I love folktales. Well, who doesn't? They are such windows to the minds and hearts of people who lived long ago, in parts of the world one might not be familiar with. A good collection of folktales is a perfect mixture of the myths, the men and the legends and James Riordan's Folktales of the British Isles is right up my alley.
The book looks beautiful, it is a nice chocolate brown hardbound with yellow lettering. It belonged to mom but she gave it to me last month and that in itself makes the book special. It is more than thirty years old. Maybe because of the gesture behind it, opening the book was like opening a musty old treasure chest, a little rickety but good enough and sound enough to preserve all those stories within its covers. I ran my hand over the pages, breathed in deeply, that particular smell that only old books have and settled down to devour it.
The book contains a collection of tales from The west country, The south east, Wales, The midlands, East Anglia, Lancashire, Yorkshire and Lincolnshire, The north east, Scotland, Isle of Man, Ireland and a couple of Gypsy tales. The tales range from whimsy to superstitious to cute to horrific. The collection of stories from each region resonates with the voices and lives of its people in that obscure yet insightful way that only folktales can.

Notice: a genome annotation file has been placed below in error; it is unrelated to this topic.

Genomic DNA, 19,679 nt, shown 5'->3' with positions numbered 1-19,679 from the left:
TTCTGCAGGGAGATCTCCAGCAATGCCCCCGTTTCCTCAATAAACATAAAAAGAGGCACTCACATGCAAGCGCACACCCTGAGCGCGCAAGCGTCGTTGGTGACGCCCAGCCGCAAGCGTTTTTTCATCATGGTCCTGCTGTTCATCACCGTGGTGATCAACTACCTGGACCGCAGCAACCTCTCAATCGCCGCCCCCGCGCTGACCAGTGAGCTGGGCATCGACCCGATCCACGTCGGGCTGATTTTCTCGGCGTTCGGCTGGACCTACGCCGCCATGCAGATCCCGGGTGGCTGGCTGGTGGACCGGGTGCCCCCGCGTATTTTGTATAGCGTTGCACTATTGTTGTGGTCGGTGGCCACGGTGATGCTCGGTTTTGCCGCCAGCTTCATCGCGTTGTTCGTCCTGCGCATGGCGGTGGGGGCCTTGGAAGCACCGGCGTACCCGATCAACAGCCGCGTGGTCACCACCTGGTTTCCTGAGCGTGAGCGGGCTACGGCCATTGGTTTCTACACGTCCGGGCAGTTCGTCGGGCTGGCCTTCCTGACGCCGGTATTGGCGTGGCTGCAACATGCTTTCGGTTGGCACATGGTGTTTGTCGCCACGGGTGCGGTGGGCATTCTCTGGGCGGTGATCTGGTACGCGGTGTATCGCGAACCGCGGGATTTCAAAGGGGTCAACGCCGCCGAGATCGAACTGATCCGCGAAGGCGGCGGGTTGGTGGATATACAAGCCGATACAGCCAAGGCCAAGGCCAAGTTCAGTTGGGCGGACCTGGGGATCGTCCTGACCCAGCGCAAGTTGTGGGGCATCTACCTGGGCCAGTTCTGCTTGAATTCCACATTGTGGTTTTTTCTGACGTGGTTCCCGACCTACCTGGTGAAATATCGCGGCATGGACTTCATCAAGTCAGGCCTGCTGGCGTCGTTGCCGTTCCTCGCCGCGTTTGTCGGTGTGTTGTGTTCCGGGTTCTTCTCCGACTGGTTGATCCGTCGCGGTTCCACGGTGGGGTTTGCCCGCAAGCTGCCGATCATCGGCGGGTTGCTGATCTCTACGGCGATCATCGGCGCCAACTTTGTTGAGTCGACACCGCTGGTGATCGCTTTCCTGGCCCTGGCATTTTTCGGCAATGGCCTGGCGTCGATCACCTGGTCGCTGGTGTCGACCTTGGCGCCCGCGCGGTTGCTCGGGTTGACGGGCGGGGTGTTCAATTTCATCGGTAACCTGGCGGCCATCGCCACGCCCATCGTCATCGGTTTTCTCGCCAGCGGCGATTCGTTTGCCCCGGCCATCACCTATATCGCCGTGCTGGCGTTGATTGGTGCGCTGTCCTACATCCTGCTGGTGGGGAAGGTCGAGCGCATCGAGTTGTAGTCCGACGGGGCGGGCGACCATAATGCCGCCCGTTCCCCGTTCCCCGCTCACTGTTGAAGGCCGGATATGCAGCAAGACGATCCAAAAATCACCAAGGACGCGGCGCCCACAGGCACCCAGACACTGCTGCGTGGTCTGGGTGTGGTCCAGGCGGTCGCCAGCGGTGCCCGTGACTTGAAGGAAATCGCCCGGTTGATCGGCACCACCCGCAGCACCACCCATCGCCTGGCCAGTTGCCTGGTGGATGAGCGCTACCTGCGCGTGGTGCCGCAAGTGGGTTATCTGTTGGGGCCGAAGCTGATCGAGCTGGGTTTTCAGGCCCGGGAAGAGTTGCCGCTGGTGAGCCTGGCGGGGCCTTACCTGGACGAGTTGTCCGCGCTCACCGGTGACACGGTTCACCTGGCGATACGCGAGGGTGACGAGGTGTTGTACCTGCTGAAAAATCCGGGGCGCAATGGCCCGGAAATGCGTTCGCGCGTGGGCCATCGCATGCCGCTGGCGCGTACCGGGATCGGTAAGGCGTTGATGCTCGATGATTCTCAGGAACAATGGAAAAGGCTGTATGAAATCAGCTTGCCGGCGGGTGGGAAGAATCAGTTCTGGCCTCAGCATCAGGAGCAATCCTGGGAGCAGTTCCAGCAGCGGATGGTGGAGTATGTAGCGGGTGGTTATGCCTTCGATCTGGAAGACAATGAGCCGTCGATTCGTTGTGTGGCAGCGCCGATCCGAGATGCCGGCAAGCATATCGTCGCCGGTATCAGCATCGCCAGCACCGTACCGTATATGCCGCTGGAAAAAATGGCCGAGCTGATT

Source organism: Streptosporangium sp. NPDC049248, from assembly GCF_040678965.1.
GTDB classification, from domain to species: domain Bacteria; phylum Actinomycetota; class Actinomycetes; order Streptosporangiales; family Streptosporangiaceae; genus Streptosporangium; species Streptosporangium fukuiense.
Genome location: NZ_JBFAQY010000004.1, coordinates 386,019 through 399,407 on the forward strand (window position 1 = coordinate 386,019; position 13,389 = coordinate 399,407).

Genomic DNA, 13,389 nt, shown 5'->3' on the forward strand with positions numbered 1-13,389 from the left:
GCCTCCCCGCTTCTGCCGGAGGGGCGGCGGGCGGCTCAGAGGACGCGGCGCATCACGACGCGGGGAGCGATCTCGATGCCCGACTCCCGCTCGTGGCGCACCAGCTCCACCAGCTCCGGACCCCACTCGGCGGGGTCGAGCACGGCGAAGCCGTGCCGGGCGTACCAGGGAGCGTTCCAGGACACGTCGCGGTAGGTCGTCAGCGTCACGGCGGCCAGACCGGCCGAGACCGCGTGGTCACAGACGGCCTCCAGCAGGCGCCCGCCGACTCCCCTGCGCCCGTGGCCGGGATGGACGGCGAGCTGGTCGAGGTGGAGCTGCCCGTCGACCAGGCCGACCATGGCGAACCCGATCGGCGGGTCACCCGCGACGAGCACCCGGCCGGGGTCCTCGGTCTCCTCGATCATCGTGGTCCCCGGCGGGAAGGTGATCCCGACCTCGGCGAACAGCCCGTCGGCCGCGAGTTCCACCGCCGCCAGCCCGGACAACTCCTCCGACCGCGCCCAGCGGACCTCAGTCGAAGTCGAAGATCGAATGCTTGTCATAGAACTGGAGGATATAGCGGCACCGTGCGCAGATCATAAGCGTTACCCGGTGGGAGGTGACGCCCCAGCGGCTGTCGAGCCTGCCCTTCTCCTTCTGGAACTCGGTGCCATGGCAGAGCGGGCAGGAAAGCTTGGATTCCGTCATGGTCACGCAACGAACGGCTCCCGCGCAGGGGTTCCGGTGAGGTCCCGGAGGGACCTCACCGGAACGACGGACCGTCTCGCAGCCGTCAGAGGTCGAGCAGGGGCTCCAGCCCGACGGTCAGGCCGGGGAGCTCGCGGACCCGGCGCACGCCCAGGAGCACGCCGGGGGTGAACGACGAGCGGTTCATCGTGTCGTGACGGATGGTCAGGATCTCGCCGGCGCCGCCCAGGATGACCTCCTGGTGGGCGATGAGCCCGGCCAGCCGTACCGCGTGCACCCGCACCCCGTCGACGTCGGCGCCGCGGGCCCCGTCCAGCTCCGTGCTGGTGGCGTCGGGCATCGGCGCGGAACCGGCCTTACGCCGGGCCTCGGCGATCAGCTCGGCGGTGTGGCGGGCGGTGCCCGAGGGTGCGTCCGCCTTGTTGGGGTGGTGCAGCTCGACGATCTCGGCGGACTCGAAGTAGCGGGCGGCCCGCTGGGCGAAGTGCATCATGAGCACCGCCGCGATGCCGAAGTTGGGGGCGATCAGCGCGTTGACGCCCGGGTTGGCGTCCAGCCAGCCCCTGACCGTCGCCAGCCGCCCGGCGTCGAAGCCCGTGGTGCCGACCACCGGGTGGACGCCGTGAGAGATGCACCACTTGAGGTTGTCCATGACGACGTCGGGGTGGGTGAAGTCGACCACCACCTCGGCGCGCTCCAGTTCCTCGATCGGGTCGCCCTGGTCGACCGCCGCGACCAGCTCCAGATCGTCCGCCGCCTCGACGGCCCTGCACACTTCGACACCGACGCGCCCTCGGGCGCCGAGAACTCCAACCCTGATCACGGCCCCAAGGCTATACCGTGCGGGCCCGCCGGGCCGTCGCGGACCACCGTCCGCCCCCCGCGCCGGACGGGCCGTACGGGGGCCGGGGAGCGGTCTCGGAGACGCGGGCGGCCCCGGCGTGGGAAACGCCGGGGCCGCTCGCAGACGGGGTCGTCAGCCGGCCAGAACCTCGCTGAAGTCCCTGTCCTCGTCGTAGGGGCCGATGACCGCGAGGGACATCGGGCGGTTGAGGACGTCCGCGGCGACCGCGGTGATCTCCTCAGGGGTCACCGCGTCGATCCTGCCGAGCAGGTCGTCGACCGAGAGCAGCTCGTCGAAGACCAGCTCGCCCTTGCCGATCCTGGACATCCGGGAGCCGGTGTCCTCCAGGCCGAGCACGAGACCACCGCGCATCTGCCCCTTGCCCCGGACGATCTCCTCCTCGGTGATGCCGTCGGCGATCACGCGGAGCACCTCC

So you read about demons and dragons, elves and pixies and fairies, boggarts and banshees. Some of the stories warm your heart, some make you laugh and some might make the hairs on the back of your neck stand stiff. But they are all immensely entertaining and you are swept along effortlessly till there is no barrier between you and these people who profess to have experienced or witnessed or heard of these things.
Perhaps to really like it, you need to have a taste for such stories but it is that very thing, the incredulity quotient that folktales have that make them so beguiling. So read away. I sincerely hope you enjoy it.
One last thing - The one jarring note was perhaps how elves, fairies and pixies were considered to be dangerous and not to be trifled with, rather than cute and fun and so on. It went against how I have considered these magical creatures to be and that worries me. I love to believe. In Santa, in fairies, in angel food, in elves, in Rudolph. And I want them to be the good guys so if I ever come across a teeny tiny leprechaun, all green and beard I will be sure to ask him :)
I could not find the image for this book anywhere, but if anyone is able to get hold of it I shall be grateful.